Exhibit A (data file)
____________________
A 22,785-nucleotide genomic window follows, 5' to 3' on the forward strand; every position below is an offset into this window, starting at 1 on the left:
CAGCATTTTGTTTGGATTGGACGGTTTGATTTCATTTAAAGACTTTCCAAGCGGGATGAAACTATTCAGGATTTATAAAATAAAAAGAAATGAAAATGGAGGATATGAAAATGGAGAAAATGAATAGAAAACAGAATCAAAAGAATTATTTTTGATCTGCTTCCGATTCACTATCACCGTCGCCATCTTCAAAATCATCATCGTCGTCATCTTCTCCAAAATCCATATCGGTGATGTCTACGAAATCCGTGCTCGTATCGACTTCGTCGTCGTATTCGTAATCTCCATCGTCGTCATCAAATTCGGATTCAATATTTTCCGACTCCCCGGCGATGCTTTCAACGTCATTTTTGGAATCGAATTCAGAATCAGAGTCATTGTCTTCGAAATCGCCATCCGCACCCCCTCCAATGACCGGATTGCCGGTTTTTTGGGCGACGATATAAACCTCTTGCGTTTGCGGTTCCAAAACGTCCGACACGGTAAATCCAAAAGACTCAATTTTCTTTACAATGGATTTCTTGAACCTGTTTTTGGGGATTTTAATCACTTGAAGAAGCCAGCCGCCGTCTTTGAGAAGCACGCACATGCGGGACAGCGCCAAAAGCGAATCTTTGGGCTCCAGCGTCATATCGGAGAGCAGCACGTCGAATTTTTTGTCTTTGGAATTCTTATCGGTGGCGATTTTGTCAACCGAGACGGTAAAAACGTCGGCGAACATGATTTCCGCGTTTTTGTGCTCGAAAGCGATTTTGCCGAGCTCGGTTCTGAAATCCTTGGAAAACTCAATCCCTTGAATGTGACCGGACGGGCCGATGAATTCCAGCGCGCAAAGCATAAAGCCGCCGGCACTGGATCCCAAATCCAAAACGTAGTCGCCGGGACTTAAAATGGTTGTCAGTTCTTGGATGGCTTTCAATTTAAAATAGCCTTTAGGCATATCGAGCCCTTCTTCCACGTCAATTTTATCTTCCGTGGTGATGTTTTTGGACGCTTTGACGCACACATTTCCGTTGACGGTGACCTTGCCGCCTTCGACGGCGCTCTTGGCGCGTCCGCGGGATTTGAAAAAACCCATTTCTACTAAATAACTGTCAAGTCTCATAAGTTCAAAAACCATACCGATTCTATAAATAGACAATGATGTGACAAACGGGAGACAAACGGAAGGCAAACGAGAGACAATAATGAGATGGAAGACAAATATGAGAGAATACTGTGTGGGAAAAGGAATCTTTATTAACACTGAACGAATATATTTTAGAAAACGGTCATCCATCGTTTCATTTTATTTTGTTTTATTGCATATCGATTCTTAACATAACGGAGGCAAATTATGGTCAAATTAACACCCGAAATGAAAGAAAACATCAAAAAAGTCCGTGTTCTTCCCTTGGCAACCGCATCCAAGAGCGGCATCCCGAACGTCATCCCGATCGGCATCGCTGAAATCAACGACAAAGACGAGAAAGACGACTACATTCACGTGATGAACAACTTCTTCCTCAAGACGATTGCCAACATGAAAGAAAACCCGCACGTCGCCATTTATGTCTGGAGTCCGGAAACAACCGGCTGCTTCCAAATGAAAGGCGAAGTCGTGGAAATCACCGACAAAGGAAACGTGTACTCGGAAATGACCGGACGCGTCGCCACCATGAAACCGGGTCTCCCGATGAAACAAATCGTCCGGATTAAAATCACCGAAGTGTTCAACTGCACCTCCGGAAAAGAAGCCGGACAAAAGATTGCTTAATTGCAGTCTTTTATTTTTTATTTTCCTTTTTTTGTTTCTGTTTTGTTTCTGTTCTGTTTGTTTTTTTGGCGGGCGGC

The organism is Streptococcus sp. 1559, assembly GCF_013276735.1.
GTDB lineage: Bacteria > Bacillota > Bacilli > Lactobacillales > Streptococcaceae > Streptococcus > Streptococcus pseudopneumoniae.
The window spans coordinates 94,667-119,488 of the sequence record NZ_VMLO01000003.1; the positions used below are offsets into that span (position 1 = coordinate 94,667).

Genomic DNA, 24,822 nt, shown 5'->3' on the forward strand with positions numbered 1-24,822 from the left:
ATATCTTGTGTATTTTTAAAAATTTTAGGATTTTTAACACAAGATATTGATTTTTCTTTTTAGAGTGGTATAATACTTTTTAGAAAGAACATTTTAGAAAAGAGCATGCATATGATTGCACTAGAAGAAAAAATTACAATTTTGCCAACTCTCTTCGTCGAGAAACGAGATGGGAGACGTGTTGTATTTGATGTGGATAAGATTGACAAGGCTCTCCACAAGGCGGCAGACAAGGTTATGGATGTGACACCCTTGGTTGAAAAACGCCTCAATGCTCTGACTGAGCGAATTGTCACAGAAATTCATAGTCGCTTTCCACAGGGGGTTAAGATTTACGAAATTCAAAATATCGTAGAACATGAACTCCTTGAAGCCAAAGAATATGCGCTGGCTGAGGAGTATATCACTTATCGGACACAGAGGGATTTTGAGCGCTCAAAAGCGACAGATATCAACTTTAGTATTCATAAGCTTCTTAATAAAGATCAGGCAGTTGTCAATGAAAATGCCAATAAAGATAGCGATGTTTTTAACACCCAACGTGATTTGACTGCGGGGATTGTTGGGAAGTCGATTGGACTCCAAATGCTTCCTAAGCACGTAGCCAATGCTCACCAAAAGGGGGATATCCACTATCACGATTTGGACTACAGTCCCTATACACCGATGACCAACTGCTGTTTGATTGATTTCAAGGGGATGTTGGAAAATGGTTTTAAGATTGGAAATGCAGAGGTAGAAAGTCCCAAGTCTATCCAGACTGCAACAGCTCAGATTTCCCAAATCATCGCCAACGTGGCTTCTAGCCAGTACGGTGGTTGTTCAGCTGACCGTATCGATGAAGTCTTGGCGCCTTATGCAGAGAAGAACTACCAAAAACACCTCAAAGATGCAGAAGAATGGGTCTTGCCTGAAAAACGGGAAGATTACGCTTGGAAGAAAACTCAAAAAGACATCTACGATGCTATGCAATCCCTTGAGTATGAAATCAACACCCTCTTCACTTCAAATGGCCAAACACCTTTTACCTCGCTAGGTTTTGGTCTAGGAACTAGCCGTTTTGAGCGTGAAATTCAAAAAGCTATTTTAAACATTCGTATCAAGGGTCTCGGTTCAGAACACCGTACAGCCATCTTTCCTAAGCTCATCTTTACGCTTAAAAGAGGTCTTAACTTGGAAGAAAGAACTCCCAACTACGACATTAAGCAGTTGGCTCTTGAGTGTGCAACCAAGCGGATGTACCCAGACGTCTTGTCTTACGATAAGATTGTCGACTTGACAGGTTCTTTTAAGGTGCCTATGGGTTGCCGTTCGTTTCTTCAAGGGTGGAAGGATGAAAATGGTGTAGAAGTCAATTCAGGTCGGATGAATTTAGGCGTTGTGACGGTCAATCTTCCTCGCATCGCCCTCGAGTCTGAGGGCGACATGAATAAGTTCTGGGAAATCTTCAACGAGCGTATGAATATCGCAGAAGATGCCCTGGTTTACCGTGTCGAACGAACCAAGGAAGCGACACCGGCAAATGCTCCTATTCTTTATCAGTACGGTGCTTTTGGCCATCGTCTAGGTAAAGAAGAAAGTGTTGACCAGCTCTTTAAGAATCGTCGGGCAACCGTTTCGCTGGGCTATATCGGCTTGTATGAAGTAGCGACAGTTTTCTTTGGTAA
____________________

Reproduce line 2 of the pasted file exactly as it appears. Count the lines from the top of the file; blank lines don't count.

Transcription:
CAGCATTTTGTTTGGATTGGACGGTTTGATTTCATTTAAAGACTTTCCAAGCGGGATGAAACTATTCAGGATTTATAAAATAAAAAGAAATGAAAATGGAGGATATGAAAATGGAGAAAATGAATAGAAAACAGAATCAAAAGAATTATTTTTGATCTGCTTCCGATTCACTATCACCGTCGCCATCTTCAAAATCATCATCGTCGTCATCTTCTCCAAAATCCATATCGGTGATGTCTACGAAATCCGTGCTCGTATCGACTTCGTCGTCGTATTCGTAATCTCCATCGTCGTCATCAAATTCGGATTCAATATTTTCCGACTCCCCGGCGATGCTTTCAACGTCATTTTTGGAATCGAATTCAGAATCAGAGTCATTGTCTTCGAAATCGCCATCCGCACCCCCTCCAATGACCGGATTGCCGGTTTTTTGGGCGACGATATAAACCTCTTGCGTTTGCGGTTCCAAAACGTCCGACACGGTAAATCCAAAAGACTCAATTTTCTTTACAATGGATTTCTTGAACCTGTTTTTGGGGATTTTAATCACTTGAAGAAGCCAGCCGCCGTCTTTGAGAAGCACGCACATGCGGGACAGCGCCAAAAGCGAATCTTTGGGCTCCAGCGTCATATCGGAGAGCAGCACGTCGAATTTTTTGTCTTTGGAATTCTTATCGGTGGCGATTTTGTCAACCGAGACGGTAAAAACGTCGGCGAACATGATTTCCGCGTTTTTGTGCTCGAAAGCGATTTTGCCGAGCTCGGTTCTGAAATCCTTGGAAAACTCAATCCCTTGAATGTGACCGGACGGGCCGATGAATTCCAGCGCGCAAAGCATAAAGCCGCCGGCACTGGATCCCAAATCCAAAACGTAGTCGCCGGGACTTAAAATGGTTGTCAGTTCTTGGATGGCTTTCAATTTAAAATAGCCTTTAGGCATATCGAGCCCTTCTTCCACGTCAATTTTATCTTCCGTGGTGATGTTTTTGGACGCTTTGACGCACACATTTCCGTTGACGGTGACCTTGCCGCCTTCGACGGCGCTCTTGGCGCGTCCGCGGGATTTGAAAAAACCCATTTCTACTAAATAACTGTCAAGTCTCATAAGTTCAAAAACCATACCGATTCTATAAATAGACAATGATGTGACAAACGGGAGACAAACGGAAGGCAAACGAGAGACAATAATGAGATGGAAGACAAATATGAGAGAATACTGTGTGGGAAAAGGAATCTTTATTAACACTGAACGAATATATTTTAGAAAACGGTCATCCATCGTTTCATTTTATTTTGTTTTATTGCATATCGATTCTTAACATAACGGAGGCAAATTATGGTCAAATTAACACCCGAAATGAAAGAAAACATCAAAAAAGTCCGTGTTCTTCCCTTGGCAACCGCATCCAAGAGCGGCATCCCGAACGTCATCCCGATCGGCATCGCTGAAATCAACGACAAAGACGAGAAAGACGACTACATTCACGTGATGAACAACTTCTTCCTCAAGACGATTGCCAACATGAAAGAAAACCCGCACGTCGCCATTTATGTCTGGAGTCCGGAAACAACCGGCTGCTTCCAAATGAAAGGCGAAGTCGTGGAAATCACCGACAAAGGAAACGTGTACTCGGAAATGACCGGACGCGTCGCCACCATGAAACCGGGTCTCCCGATGAAACAAATCGTCCGGATTAAAATCACCGAAGTGTTCAACTGCACCTCCGGAAAAGAAGCCGGACAAAAGATTGCTTAATTGCAGTCTTTTATTTTTTATTTTCCTTTTTTTGTTTCTGTTTTGTTTCTGTTCTGTTTGTTTTTTTGGCGGGCGGC